When she characterized the central issue as an absolute right to voluntarily dismiss, Polen said, “The issue as I see it is whether a court on subsequent information can strike that dismissal.”

Giddings insisted trial courts already had enough discretion without resorting to striking voluntary dismissals. Judges could sanction lawyers or report them to The Florida Bar.

On that point Judge Martha Warner said: “You talked about other sanctions. But if you don’t open it up, how can you sanction them in the second case for what’s happened?”

The appellate did not immediately rule on the homeowner’s appeal.

Donald Trump Takes a Couple More Lumps

Donald Trump and his organization often project an image of invincibility. However, when it coems to legal proceedings, he takes his lumps like everyone else. We recently discussed that his lawsuit against the NY Times for calling him a “millionaire” instead of a “billionaire” had been dismissed.

Last week a federal court in Los Angeles denied Donald and Ivanka Trump’s motion to dismiss the complaint against them arising from the failed condo hotel in Baja California, Mexico (see prior blog posts, below, for more on that project). Trump, who claims that he was not the developer of the project, argued that the case should be heard in new York, not Los Angeles, because he and Ivanka did not have sufficient contacts or involvement with California to justify the lawsuit being heard there. The trial judge disagreed and denied Trump’s motion to quash service of process. The case will proceed in California.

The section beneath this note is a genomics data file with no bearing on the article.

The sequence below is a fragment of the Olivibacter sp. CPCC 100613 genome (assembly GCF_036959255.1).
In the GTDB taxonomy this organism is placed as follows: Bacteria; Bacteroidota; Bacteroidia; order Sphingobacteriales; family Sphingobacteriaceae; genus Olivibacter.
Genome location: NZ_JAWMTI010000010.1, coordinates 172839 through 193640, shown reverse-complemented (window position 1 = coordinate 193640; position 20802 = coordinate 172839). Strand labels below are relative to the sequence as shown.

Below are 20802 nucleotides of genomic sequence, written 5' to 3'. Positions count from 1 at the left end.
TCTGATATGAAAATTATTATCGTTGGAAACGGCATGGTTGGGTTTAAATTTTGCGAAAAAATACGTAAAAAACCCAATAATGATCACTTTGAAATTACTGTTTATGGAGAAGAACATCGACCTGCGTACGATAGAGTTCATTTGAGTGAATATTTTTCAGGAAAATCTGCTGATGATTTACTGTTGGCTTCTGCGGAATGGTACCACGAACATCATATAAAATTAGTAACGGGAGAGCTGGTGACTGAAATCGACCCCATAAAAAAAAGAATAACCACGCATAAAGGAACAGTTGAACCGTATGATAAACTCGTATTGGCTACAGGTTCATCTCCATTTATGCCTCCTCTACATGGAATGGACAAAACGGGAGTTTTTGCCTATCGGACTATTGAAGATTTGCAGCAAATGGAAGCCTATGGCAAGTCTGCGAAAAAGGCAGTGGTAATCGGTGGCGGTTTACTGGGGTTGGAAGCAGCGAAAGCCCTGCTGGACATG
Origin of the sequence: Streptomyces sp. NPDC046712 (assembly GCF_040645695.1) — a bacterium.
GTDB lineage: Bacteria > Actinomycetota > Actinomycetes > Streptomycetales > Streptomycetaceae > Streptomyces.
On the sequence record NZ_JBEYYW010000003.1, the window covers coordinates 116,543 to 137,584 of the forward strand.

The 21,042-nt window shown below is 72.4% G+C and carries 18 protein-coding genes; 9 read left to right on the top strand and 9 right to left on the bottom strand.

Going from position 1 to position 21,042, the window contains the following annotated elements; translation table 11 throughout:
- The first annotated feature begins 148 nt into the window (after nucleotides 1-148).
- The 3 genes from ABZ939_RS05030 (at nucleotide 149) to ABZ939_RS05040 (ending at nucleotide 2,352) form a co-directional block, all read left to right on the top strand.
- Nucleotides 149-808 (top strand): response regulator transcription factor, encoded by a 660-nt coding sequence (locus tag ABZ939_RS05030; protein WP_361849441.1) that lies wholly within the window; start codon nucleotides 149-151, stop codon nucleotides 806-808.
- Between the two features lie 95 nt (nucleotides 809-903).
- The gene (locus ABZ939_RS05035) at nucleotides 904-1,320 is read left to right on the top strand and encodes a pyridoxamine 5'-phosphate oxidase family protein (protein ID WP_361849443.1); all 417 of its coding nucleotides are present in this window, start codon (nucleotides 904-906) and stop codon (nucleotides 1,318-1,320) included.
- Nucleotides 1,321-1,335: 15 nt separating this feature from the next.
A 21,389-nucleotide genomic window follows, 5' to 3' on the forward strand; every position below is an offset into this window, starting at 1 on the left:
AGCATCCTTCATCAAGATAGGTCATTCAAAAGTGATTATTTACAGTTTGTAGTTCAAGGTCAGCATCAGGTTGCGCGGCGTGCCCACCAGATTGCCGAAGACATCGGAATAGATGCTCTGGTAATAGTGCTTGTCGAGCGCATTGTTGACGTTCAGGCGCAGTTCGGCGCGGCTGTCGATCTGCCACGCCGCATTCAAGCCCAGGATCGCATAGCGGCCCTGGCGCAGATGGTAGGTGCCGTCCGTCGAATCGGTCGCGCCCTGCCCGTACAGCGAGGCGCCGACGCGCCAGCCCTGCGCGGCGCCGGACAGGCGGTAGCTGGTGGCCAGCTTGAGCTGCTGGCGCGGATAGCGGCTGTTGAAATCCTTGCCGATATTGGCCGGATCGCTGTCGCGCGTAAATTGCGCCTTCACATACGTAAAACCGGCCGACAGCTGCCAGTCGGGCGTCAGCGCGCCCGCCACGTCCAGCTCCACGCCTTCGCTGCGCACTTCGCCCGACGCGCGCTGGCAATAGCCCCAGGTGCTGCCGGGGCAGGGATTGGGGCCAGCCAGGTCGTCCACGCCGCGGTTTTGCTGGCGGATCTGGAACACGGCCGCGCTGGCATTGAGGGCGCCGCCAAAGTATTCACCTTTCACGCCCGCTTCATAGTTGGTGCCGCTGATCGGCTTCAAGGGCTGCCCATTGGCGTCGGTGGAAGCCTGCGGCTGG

In an unrelated case, a New York State judge dismissed Trump’s case against the state, seeking $500 million in damages. The court ruled last week that Donald Trump and his partner do not have the right to seek damages from the state for its refusal to issue permits for their “Trump on the Ocean” restaurant and catering hall planned for Jones Beach, NY. More information about this case can be found here:

Donald Trump Loses Another Lawsuit

Donald Trump lost a second lawsuit in the last couple of weeks. First, as reported below, his lawsuit against a New York Times reporter for slander / defamation for calling him a “millionaire” instead of a “billionaire” was tossed out of court.

Now his lawsuit against a law firm for listing him as a firm client on the firm’s website has also been thrown out of court. In fact, the firm had actually represented Trump in the past. Nevertheless, Trump’s lawsuit accused the firm of engaging in “the rank commercialization of Mr. Trump’s reputation and unyielding demand for excellence.”

How ironic indeed. Isn’t the “rank commercialization” of Trump’s name and reputation his modus operandi? Indeed, he sells (“licenses“) his name for use on condominiums and hotels throughout the world – knowing that in the past, people have been willing to pay premium prices for condominium units based on what they believed was Trump’s “unyielding demand for excellence.” When the projects turn out to be not so “excellent” after all, Trump distances himself with the claim that he was not the developer, but had merely licensed the use of his name. (ie, Trump Projects in Fort Lauderdale, Florida; Sunny Isles, Florida; Baja California, Mexico; Tampa, Florida; Dubai, Waikiki, Atlanta, etc.).

The entire article can be found here: